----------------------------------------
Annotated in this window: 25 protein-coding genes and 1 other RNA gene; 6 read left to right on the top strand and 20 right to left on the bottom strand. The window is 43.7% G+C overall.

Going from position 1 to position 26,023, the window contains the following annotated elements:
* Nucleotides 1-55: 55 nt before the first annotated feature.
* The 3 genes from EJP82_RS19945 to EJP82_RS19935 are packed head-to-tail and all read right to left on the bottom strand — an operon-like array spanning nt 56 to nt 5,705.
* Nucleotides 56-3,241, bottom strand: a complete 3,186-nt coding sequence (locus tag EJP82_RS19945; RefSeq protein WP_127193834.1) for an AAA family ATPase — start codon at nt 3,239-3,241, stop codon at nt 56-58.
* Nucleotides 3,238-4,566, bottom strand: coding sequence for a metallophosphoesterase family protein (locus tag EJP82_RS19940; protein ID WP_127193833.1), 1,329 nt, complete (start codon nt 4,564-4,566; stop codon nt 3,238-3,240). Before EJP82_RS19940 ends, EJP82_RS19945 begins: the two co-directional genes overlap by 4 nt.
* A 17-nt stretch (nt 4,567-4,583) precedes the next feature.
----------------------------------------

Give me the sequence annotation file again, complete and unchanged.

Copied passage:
Annotated in this window: 25 protein-coding genes and 1 other RNA gene; 6 read left to right on the top strand and 20 right to left on the bottom strand. The window is 43.7% G+C overall.

Going from position 1 to position 26,023, the window contains the following annotated elements:
* Nucleotides 1-55: 55 nt before the first annotated feature.
* The 3 genes from EJP82_RS19945 to EJP82_RS19935 are packed head-to-tail and all read right to left on the bottom strand — an operon-like array spanning nt 56 to nt 5,705.
* Nucleotides 56-3,241, bottom strand: a complete 3,186-nt coding sequence (locus tag EJP82_RS19945; RefSeq protein WP_127193834.1) for an AAA family ATPase — start codon at nt 3,239-3,241, stop codon at nt 56-58.
* Nucleotides 3,238-4,566, bottom strand: coding sequence for a metallophosphoesterase family protein (locus tag EJP82_RS19940; protein ID WP_127193833.1), 1,329 nt, complete (start codon nt 4,564-4,566; stop codon nt 3,238-3,240). Before EJP82_RS19940 ends, EJP82_RS19945 begins: the two co-directional genes overlap by 4 nt.
* A 17-nt stretch (nt 4,567-4,583) precedes the next feature.